The use of video capture solutions to record classes as well as enable lecturers to create their own supplemental videos requires robust technology. “Large classrooms in which the lecturer moves around need wide-angle cameras with auto focus and the ability to track the presenter. Classrooms also need a sound system that can record the lecturer’s voice clearly and pick up student discussions,” says Rob Lipps, executive vice president of Sonic Foundry, the maker of Mediasite Video Platform. “The lecture capture system should be automated, allowing faculty or campus IT staff the ability to easily schedule recordings. A lecturer may also want to record a video prior to class in an empty classroom or right from the comfort of his or her home or office.” Any system deployed today should have facilities and solutions to cover both.
These systems are also increasingly used in group collaboration sessions as students work together and present from hubs to the wider class audience, so there is a need for interaction with collaboration systems and on-site audiovisual technology. Simple control of the lecture capture system within the overall AV system is essential.
Privacy issues affect the recording of lectures and most installations will be completed with cameras positioned to record the lecturer but not students. This can be mitigated by the use of tracking cameras that follow the lecturer by means of IR tracking technology. “The success of lecture capture is influenced by the user experience of the student and also by the user experience of the teacher,” points out Robert de Jong, director of product marketing EMEA at Vaddio. “The student typically has a high level of engagement only when the audio and video that is captured is of a high and constant quality. This requires a camera tracking system that is accurate, precise and reliable even when teachers are mobile when presenting or whilst turning away from the camera and making annotations on the board. For this, intelligent IR tracking systems are required that have a wide selection of cameras and lenses that exactly fit the room size and, in addition, can be combined with presence-sensing trigger systems so the camera automatically zooms in when the teacher is making an annotation on the board.”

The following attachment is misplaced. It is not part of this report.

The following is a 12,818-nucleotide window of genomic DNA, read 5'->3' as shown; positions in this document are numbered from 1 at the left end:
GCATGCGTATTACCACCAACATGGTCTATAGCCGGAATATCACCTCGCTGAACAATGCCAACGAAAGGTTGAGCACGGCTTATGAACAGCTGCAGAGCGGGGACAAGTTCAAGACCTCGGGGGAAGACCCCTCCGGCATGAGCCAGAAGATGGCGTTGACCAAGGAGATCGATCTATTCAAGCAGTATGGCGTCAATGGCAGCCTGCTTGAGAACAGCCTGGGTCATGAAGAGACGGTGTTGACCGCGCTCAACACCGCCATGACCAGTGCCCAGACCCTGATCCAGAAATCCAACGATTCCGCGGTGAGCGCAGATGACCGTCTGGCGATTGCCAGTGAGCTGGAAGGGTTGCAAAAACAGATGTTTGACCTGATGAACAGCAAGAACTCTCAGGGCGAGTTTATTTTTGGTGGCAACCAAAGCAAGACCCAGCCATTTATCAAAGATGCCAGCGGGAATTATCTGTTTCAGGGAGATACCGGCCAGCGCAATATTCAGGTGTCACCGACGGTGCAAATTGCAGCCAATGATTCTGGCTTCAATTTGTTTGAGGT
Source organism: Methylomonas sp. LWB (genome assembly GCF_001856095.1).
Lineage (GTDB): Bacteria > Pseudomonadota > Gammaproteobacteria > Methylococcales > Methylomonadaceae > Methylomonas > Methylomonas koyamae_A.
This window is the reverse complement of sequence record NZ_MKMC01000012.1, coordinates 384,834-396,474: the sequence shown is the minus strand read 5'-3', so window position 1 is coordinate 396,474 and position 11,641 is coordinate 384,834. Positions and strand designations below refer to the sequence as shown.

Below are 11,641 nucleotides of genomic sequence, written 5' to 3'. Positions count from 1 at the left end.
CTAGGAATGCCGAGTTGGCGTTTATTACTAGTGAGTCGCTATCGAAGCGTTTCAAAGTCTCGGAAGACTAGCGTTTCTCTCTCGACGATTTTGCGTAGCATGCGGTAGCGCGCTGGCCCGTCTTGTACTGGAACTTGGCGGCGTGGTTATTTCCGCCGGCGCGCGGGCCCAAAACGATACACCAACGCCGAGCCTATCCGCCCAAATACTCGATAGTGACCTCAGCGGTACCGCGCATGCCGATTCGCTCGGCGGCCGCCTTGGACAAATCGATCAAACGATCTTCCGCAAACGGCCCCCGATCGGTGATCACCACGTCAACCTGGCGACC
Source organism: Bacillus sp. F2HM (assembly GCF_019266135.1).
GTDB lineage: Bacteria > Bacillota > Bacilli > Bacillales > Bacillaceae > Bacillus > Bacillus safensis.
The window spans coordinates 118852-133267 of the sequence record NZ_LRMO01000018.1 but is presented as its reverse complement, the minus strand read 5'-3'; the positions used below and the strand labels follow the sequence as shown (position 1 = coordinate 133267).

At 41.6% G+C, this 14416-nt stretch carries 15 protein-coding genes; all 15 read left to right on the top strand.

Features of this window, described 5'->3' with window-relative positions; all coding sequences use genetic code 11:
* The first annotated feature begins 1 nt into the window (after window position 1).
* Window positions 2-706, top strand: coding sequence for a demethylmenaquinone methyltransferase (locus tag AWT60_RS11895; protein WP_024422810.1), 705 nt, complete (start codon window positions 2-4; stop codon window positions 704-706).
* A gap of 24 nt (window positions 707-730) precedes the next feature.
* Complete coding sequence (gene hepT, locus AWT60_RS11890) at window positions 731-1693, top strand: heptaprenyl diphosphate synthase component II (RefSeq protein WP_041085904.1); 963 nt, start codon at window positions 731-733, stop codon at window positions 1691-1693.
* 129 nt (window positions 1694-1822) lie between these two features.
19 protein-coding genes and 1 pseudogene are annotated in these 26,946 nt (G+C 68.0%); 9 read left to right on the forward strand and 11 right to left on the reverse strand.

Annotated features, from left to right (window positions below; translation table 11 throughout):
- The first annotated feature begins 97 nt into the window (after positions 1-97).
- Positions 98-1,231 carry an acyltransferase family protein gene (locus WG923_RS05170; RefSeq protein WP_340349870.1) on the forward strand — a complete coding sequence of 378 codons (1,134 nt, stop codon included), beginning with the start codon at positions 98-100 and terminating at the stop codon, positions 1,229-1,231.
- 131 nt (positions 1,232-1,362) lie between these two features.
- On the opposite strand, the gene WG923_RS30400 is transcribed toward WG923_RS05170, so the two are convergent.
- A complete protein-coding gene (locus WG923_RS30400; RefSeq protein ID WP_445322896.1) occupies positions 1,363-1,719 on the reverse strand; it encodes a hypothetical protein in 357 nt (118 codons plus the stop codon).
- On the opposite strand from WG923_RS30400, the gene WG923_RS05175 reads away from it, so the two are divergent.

Handling many simultaneous camera feeds on a network can also present problems. “Some universities are starting to install IP cameras as they are fast coming down in price,” says Mark Rogers, product manager, Datapath. “They are attractive because of the ease of using standard network connections but they also bring technological challenges with network set-ups. There is a need to support IP streaming and discovery protocols, which a dedicated video capture unit like the Seneca Scribe generally takes care of. HLS streaming is popular in lecture capture as it accommodates varied bandwidths and video quality and chopping up of content which can be skipped, rewound and played back on the fly from a server.”
“Lecture capture is almost becoming a victim of its own success,” continues Lipps. “Students nowadays are demanding it in all their classes and will often stop a lecturer to point out if the system is not recording. The result is that it is becoming an essential piece of equipment in all active lecture rooms. A large university may have 500 rooms but it is not economically viable to put top-of-the-range equipment in all of them. However with the right video platform, there will be hardware and software capture options that make sure lecture capture can be included in as many classrooms as possible.”
Picture: University of Stuttgart, courtesy of Crestron